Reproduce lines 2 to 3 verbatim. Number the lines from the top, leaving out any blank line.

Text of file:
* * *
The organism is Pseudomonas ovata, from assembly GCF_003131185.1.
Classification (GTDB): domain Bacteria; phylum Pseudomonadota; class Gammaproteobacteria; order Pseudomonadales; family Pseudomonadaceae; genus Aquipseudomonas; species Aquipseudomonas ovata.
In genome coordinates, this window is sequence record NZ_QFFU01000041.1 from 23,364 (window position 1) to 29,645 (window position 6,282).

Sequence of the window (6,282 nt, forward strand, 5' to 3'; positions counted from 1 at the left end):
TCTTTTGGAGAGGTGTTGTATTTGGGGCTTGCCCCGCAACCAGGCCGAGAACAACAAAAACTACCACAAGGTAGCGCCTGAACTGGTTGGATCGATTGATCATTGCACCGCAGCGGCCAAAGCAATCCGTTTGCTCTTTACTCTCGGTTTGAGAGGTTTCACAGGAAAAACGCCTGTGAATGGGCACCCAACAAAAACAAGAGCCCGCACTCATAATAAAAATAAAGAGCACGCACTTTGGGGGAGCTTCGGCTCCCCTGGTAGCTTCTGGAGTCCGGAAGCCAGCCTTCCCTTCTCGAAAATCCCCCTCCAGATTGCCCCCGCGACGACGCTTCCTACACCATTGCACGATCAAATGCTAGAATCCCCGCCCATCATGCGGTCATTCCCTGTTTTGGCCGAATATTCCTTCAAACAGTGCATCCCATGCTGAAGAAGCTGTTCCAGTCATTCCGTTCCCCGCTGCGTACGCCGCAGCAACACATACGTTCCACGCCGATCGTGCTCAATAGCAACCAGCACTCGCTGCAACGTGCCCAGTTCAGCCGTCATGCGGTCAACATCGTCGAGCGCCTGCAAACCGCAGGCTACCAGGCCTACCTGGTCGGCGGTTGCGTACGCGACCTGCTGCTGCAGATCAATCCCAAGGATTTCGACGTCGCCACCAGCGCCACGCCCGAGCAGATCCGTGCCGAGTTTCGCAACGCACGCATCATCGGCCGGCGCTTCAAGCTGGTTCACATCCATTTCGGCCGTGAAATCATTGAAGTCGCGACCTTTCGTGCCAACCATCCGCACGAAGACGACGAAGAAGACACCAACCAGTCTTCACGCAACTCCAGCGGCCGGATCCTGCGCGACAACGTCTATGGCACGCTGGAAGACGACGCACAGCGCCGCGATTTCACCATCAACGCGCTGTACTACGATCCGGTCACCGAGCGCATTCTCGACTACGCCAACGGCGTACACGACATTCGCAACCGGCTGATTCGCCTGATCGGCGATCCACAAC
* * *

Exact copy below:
Classification (GTDB): domain Bacteria; phylum Pseudomonadota; class Gammaproteobacteria; order Pseudomonadales; family Pseudomonadaceae; genus Aquipseudomonas; species Aquipseudomonas ovata.
In genome coordinates, this window is sequence record NZ_QFFU01000041.1 from 23,364 (window position 1) to 29,645 (window position 6,282).